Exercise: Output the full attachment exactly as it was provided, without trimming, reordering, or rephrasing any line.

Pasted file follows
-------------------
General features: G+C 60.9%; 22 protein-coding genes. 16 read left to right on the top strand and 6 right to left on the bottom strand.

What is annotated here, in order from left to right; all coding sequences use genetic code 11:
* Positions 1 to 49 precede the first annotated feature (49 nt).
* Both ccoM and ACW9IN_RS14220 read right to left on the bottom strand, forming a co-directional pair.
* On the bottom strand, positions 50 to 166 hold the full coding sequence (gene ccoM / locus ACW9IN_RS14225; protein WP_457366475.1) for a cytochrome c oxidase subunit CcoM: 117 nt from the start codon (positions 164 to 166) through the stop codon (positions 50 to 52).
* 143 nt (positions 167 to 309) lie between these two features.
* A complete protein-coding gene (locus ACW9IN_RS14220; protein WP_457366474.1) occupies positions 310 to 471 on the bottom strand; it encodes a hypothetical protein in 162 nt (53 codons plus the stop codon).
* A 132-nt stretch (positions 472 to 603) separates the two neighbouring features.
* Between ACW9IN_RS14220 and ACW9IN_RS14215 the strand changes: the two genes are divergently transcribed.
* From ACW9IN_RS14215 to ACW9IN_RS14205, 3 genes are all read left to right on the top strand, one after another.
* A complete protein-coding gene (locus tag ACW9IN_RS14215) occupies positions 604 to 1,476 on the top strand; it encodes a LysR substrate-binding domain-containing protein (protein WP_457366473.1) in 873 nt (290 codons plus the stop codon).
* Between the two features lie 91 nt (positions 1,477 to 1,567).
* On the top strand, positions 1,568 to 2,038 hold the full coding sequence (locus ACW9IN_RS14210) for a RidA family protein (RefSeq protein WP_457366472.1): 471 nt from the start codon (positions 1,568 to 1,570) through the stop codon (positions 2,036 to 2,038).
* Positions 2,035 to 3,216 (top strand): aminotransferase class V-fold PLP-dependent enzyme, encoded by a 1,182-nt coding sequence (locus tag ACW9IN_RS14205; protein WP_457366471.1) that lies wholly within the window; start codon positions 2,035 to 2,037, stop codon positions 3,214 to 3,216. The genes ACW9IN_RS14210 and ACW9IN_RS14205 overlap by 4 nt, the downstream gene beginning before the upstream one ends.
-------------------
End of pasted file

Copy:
General features: G+C 60.9%; 22 protein-coding genes. 16 read left to right on the top strand and 6 right to left on the bottom strand.

What is annotated here, in order from left to right; all coding sequences use genetic code 11:
* Positions 1 to 49 precede the first annotated feature (49 nt).
* Both ccoM and ACW9IN_RS14220 read right to left on the bottom strand, forming a co-directional pair.
* On the bottom strand, positions 50 to 166 hold the full coding sequence (gene ccoM / locus ACW9IN_RS14225; protein WP_457366475.1) for a cytochrome c oxidase subunit CcoM: 117 nt from the start codon (positions 164 to 166) through the stop codon (positions 50 to 52).
* 143 nt (positions 167 to 309) lie between these two features.
* A complete protein-coding gene (locus ACW9IN_RS14220; protein WP_457366474.1) occupies positions 310 to 471 on the bottom strand; it encodes a hypothetical protein in 162 nt (53 codons plus the stop codon).
* A 132-nt stretch (positions 472 to 603) separates the two neighbouring features.
* Between ACW9IN_RS14220 and ACW9IN_RS14215 the strand changes: the two genes are divergently transcribed.
* From ACW9IN_RS14215 to ACW9IN_RS14205, 3 genes are all read left to right on the top strand, one after another.
* A complete protein-coding gene (locus tag ACW9IN_RS14215) occupies positions 604 to 1,476 on the top strand; it encodes a LysR substrate-binding domain-containing protein (protein WP_457366473.1) in 873 nt (290 codons plus the stop codon).
* Between the two features lie 91 nt (positions 1,477 to 1,567).
* On the top strand, positions 1,568 to 2,038 hold the full coding sequence (locus ACW9IN_RS14210) for a RidA family protein (RefSeq protein WP_457366472.1): 471 nt from the start codon (positions 1,568 to 1,570) through the stop codon (positions 2,036 to 2,038).
* Positions 2,035 to 3,216 (top strand): aminotransferase class V-fold PLP-dependent enzyme, encoded by a 1,182-nt coding sequence (locus tag ACW9IN_RS14205; protein WP_457366471.1) that lies wholly within the window; start codon positions 2,035 to 2,037, stop codon positions 3,214 to 3,216. The genes ACW9IN_RS14210 and ACW9IN_RS14205 overlap by 4 nt, the downstream gene beginning before the upstream one ends.